BJØRN TORE JOHANSEN, PhD, is a Professor of sport sciences in the Faculty of Health & Sport Sciences, University of Agder. His areas of expertise are sport & exercise psychology, teaching and learning in higher education, and qualitative research methods. He is a member of the research group SEP-HEP (Sport and Exercise Psychology: Health, Education, and Performance).

MARTIN ERIKSTAD is a postdoctoral researcher at Faculty of Health & Sport Sciences at University of Agder. His research interests are centered around factors influencing athletes` development and participation, and covers topics such as expertise development, group dynamics and coaching. Martin is also a member of the research group SEP-HEP.

Reality and Dreams: A Comparison of Elite Athletes’ Lived Career Paths with Young Talented Athletes’ Imagined Career Paths

by Kristoffer Henriksen & Janne Mortensen


Vol. 5 2014, pages 69–91. Published September 16, 2014

henriksen-mortensenAbstract

The road to international sporting success is paved with difficult transitions. The present study is a qualitative in-depth interview study with 16 athletes. We first asked eight elite level athletes to provide a biographical description of their career path. We then asked eight young talented athletes to imagine they were at the end of a successful career and invited them to portray their imagined path. The elite athletes portrayed their career path as full of challenging transitions and existential concerns, and readily emphasized a number of internal and external resources as prerequisites for their successful careers. The young athletes portrayed an easy path with few hardships and emphasized internal resources over external ones. The study sets as a question for future research whether young athletes’ naïve and pervasive optimism is a cause for concern or an important internal resource for their further career development.


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About the Authors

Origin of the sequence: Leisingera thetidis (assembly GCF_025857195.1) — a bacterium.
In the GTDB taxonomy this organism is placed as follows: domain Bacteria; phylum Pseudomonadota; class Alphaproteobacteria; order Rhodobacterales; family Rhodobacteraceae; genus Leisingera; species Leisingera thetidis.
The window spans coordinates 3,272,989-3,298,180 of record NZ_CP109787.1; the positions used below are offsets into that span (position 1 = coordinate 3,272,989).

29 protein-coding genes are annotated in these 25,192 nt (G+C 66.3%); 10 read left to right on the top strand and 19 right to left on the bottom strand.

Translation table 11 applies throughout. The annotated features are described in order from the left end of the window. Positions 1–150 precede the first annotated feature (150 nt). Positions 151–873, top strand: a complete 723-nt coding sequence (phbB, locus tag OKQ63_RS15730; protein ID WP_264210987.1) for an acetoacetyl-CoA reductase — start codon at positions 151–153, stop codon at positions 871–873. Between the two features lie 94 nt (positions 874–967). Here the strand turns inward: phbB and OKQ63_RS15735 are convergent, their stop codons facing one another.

KRISTOFFER HENRIKSEN, PhD, is an assistant professor at the Institute of Sport Science and Clinical Biomechanics, University of Southern Denmark. Kristoffer is also a sport psychology practitioner with Team Denmark, the Danish elite sport institution. As a researcher, Kristoffer has published several papers on successful talent development environments in sport, young talented athletes’ specialization pathways, and the provision of sport psychology services to senior elite and young talented athletes. As a sport psychology practitioner, Kristoffer works with top-level  athletes and coaches in sports such as orienteering and Olympic sailing. Kristoffer has published several scientific papers about his applied work including papers on the professional philosophy of sport psychology practitioners and a paper on the delivery of sport psychology services at the Olympic Games.

JANNE REFFSTRUP MORTENSEN is master in sport science and European master in exercise and sport psychology. Janne is working as a full time sport spsychology consultant in her own company, Mental Motion. She specializes in the transition from junior to senior levels and works primarily with young talented athletes and their parents. She currently supports several young, high profile athletes on their rough road to become elite athletes. Janne is also a part of Team Denmark’s network of associated sport psychology consultants. Janne has contributed to two chapters for the book Becoming a Sport, Exercise, and Performance Psychology Professional: International Perspectives (2014, Psychology Press), and published the paper “A Narrative Investigation of the Imagined Career Paths of Young Athletes” (Sport Science Review, 2013, 22 p. 305.22, with Henriksen & Stelter).